“Tell me what you eat and I'll tell you what you are” (J. A. Savarin, 1825). How many times have we heard this famous phrase and smiled? But are we really what we eat? Are we aware of the nature of the food we eat, of how and where we consume it? We are living in the age of fast food, snacks and precooked meals, the era of television programmes showing us how to cook and prepare a five-minute meal. But are we aware of the important meanings contained in these few words?
Meals should be seen as an important time: they provide key moments of spontaneous socialisation and learning opportunities. At the table, children learn the social rules of sitting down and using cutlery; they ask for food and water, with gestures first and then words; and they learn the names of different kinds of food, observing the colour and appearance of each and discovering what it smells and tastes like.
Starting from early childhood, it is important to provide children a food education model, taking into account the complexity of the variables involved.
Are you still hungry???
Children are not all the same: there are some who never feel like eating and some who would never stop! The general advice is not to force children to eat, so as to avoid inhibiting their body's appetite control system and prevent the parent’s anxiety from being passed on to the child. But, of course, we can encourage children to taste and experience the food they find on their plate.
It is important to teach children healthy eating habits from an early age, not just through the meals we offer them but also through other food-related activities, such as food shopping, growing vegetables in a kitchen garden, and preparing and tasting food together with their parents, grandparents and friends.
It is vitally important to talk to children about food, helping them to learn about it through activities that, as far as possible, involve play, and to appreciate the kinds of food that they tend to leave on the plate, like fruit and vegetables for instance (often in favour of foods that are too high in calories and sugars but low in nutrients). Snack time is the perfect opportunity to do this!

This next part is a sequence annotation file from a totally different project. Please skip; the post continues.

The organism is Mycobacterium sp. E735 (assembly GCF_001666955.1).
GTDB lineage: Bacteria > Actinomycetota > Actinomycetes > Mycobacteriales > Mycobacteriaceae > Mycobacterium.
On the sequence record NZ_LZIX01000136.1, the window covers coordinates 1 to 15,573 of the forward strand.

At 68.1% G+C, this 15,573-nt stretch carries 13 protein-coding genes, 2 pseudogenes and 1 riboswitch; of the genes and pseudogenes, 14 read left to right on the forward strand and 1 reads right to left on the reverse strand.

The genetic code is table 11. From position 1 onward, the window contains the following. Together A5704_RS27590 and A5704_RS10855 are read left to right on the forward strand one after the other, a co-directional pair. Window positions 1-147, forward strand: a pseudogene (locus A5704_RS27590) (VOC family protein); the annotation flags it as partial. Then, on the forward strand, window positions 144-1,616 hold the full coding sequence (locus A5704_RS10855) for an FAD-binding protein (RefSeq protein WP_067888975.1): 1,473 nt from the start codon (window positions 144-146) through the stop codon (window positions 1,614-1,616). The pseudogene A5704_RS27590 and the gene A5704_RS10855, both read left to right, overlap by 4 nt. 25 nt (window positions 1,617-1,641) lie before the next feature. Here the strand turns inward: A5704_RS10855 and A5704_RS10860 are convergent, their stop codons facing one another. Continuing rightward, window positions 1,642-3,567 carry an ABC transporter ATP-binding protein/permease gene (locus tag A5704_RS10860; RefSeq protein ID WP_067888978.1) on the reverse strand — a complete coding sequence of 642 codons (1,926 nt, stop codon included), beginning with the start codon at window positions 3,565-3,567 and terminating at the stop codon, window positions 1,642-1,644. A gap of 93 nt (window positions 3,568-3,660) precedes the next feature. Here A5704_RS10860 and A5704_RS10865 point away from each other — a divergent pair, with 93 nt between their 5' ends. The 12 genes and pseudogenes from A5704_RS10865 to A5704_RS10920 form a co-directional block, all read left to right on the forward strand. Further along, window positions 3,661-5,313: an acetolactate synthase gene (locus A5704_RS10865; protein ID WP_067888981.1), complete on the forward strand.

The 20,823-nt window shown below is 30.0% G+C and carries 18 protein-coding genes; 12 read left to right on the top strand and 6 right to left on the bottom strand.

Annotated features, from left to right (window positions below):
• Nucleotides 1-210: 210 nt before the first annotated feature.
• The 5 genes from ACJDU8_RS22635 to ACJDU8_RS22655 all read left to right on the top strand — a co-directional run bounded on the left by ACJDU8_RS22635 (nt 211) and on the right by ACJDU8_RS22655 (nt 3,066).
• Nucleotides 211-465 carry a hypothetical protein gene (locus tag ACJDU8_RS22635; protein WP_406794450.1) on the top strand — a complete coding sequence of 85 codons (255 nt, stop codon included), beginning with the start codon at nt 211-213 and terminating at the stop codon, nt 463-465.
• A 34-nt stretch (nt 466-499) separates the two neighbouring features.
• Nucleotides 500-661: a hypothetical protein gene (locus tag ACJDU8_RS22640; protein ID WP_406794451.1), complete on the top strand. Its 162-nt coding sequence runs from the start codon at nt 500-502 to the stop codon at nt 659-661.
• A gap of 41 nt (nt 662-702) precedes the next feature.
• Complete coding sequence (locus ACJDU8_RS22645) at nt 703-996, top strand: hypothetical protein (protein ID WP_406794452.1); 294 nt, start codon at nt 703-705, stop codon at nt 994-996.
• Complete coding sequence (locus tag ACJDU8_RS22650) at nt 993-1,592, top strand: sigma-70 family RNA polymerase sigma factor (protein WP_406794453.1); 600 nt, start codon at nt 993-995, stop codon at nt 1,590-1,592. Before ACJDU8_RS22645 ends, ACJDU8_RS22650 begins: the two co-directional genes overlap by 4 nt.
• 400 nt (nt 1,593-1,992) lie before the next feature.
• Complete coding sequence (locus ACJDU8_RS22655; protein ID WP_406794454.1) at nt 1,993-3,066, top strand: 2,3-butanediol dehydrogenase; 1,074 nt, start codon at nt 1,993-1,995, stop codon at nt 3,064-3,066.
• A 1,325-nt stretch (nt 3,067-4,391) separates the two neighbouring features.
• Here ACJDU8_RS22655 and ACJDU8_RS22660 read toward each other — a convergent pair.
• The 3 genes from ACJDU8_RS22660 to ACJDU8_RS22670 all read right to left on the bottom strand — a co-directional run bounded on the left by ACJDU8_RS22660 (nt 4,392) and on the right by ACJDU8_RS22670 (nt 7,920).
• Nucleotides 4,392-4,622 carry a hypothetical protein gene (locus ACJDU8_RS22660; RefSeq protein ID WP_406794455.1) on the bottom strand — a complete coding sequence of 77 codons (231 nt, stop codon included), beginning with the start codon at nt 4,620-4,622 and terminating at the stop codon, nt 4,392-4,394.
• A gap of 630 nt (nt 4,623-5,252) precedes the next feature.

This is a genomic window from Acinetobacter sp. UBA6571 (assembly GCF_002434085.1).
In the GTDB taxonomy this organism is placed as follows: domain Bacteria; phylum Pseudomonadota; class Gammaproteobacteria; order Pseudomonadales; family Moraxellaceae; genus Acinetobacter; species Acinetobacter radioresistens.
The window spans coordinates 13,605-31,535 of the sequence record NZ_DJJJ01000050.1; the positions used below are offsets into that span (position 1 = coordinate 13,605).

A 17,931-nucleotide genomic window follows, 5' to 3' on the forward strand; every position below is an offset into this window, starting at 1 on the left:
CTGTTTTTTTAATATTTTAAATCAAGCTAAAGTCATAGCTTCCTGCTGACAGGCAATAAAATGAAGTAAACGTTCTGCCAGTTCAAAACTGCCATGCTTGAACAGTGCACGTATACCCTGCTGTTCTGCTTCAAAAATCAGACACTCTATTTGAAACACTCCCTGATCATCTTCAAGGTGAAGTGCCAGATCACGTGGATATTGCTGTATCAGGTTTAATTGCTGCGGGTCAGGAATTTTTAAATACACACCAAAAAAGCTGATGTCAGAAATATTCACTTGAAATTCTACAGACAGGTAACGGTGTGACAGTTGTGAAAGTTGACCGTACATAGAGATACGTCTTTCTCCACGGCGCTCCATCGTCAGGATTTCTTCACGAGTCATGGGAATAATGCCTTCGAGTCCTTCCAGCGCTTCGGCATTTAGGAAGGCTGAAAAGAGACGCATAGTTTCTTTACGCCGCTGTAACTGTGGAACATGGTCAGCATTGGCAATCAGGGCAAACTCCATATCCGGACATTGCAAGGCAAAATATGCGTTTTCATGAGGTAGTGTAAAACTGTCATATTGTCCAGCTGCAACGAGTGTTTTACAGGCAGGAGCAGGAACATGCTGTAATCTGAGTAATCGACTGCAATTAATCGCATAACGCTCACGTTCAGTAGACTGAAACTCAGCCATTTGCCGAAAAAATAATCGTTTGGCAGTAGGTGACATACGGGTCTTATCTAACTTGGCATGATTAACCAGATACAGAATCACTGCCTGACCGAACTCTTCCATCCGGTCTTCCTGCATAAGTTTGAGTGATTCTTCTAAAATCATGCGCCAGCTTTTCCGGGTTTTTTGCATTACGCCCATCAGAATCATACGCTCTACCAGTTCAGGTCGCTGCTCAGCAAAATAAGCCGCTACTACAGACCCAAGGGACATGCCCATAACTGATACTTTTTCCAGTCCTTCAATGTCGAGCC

Why snack time?
Snack comes from the Middle English term “snap”, meaning "to bite". As in “having a bite to eat”, a snack is defined as a supplementary meal, but in actual fact it is essential to provide the extra energy that children need for their activities.
What is the ideal snack?
It should be varied, well-balanced creative and fun, just like the games they play!
Varied: it’s a good thing for children to become used to different flavours.
Well-balanced: in terms of nutrition properties, we should offer young children light but nutritious foods, avoiding heavy to digest, high-fat snacks.
Creative: set the table and turn snack time into a shared experience by engaging the child right from the start in carefully preparing the “snack time corner” (not necessarily the dining table, we can use a coffee table or a picnic blanket), ideally with colourful table mats and cutlery (attention to presentation), giving each person their own (attention to relationships);
Fun: a sandwich can become a little mouse or a teddy bear; pieces of fruit can turn into little cars or funny faces!
That’s because play is a serious matter!
It can be a tool to guide children light-heartedly through food education, helping them to discover food and its benefits for the body, the mind and the heart.
Though each in their own different and individual way, leading educationalists like Piaget, Vygotsky and Winnicott all regard play as a crucial part of learning as it helps children to differentiate between the self and the external world and to explore and experiment for themselves spontaneously.
Imagination and creativity, a sense of wonder and marvel, love and care: these are the secret ingredients for the perfect snack!